The Legal Hackers movement dates back to 2012, when several New York students hosted the first “legal hackathon” at Brooklyn Law School. The hackathon gave way to the “NY Legal Hackers” meetup, which later grew into a community of legal tech innovators that gained traction and became a global movement with over 90 chapters in over 75 cities on six continents. As Mr. Dempsey noted, before getting involved with Legal Hackers himself, he was interested in technology and public policy. Working at a law firm just after the Uni, he had to learn how to do the job without anybody’s help and was prompted to understand the software to work with. Later he became a lawyer representing telecommunications and tech companies, which, eventually, led him to Legal Hackers.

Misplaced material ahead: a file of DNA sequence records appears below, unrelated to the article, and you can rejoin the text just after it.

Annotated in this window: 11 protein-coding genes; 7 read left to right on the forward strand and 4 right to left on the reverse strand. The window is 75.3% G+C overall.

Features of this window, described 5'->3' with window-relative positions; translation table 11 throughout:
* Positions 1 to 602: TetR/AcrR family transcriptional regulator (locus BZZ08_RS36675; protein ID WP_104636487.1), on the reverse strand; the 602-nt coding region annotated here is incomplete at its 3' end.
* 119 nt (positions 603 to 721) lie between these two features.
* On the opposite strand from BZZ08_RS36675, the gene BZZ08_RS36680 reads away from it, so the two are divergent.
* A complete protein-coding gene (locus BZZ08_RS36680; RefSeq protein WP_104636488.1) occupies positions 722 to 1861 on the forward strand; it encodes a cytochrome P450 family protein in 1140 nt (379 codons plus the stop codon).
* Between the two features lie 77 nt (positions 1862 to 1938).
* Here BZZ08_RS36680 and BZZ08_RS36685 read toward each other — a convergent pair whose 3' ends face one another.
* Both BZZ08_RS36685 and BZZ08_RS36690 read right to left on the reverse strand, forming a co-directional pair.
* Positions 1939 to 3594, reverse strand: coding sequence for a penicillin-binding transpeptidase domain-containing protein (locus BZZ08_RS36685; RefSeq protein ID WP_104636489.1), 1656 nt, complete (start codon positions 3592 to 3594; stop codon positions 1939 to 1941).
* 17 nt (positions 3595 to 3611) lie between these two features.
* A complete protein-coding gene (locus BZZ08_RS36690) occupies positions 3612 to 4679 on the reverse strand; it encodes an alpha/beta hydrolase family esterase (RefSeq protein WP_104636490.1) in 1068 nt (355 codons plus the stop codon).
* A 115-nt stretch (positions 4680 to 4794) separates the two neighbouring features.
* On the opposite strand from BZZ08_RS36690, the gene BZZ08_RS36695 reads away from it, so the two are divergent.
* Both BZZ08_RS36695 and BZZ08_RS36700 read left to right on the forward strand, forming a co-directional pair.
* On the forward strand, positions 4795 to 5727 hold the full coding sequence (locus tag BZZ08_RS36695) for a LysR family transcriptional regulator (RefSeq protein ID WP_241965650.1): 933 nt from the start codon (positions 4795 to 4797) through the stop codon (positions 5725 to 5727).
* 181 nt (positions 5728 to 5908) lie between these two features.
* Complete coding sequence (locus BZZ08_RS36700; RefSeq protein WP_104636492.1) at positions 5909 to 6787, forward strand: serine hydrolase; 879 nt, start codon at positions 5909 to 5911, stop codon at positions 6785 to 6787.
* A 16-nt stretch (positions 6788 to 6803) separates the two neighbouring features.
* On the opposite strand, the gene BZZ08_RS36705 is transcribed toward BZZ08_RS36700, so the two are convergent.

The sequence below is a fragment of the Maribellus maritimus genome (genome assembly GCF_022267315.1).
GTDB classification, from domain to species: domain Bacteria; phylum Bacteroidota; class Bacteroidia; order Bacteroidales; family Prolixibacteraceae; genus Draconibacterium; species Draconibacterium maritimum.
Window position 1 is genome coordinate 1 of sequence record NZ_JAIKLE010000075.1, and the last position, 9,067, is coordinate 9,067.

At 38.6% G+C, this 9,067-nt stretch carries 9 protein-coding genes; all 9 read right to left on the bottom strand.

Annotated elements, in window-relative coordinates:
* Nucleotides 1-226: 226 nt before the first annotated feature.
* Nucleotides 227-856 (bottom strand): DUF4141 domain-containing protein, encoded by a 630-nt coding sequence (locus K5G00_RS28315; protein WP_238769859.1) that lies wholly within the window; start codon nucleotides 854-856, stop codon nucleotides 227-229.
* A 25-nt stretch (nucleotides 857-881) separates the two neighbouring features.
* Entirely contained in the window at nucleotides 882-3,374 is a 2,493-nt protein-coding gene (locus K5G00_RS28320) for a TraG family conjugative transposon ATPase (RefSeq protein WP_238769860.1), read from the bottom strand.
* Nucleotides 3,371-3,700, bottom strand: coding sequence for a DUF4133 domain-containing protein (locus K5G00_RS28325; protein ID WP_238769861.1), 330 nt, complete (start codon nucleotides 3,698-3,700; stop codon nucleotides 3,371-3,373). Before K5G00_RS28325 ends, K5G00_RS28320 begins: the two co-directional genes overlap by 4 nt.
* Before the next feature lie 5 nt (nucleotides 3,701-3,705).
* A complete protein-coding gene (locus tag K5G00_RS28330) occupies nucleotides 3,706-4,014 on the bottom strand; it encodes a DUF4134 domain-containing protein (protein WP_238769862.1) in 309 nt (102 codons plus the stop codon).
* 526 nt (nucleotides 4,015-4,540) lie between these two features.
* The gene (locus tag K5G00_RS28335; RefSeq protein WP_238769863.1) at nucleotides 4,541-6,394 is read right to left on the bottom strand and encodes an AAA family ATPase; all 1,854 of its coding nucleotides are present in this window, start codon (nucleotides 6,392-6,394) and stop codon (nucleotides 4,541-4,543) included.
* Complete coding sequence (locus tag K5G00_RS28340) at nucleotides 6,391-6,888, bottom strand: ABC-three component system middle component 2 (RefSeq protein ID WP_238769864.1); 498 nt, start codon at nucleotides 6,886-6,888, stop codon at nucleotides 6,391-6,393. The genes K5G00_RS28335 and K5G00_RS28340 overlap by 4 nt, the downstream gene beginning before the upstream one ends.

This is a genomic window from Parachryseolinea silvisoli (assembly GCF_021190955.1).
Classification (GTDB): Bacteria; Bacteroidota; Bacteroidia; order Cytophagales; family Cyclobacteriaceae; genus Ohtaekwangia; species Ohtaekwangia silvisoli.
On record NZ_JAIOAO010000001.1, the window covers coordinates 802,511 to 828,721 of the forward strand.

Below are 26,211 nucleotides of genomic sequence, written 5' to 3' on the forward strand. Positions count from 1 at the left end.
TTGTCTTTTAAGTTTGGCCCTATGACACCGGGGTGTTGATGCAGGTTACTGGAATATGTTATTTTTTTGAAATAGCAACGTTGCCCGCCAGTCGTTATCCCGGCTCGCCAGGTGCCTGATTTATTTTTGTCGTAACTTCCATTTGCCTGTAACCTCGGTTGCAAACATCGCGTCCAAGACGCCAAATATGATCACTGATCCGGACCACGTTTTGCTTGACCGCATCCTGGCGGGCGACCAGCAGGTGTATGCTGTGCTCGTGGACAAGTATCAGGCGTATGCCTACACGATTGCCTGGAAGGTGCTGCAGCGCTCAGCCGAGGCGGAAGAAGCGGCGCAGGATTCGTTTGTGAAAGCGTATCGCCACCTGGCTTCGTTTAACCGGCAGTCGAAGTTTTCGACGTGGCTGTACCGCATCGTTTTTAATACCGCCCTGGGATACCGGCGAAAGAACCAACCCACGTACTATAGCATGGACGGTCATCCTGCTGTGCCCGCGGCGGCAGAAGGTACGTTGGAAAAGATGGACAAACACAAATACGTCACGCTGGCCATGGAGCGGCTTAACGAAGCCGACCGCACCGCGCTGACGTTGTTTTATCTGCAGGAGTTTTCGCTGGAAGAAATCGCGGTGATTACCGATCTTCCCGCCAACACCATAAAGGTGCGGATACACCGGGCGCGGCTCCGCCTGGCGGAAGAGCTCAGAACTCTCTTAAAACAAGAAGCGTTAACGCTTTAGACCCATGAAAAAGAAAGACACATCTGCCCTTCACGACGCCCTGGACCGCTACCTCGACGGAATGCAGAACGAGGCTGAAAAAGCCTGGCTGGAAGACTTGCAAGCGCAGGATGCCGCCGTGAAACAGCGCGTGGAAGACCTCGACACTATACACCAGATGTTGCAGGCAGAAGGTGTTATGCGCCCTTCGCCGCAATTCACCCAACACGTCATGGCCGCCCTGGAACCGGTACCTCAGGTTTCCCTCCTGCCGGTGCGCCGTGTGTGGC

The movement has taken some of its inspiration from the original computer hackers of the 1950s–1960s:
“What we take from the original hackers ethics is the idea of creative problem solving, and the idea that the technology can be used as the force for good to improve things like access to justice and the legal system. So it is broad, it is a little bit different, but we’re inspired by it. We’re taking the mindset, we’re taking the mentality of creative problem solving, leveraging technology and applying it in legal context,” Mr. Dempsey noted.
The geographically diverse structure of Legal Hackers allows each local chapter, whether in well-developed countries or in developing ones, to effectively address the similar problems put in a different legal systems with their local peculiarities. As Mr. Dempsey puts it: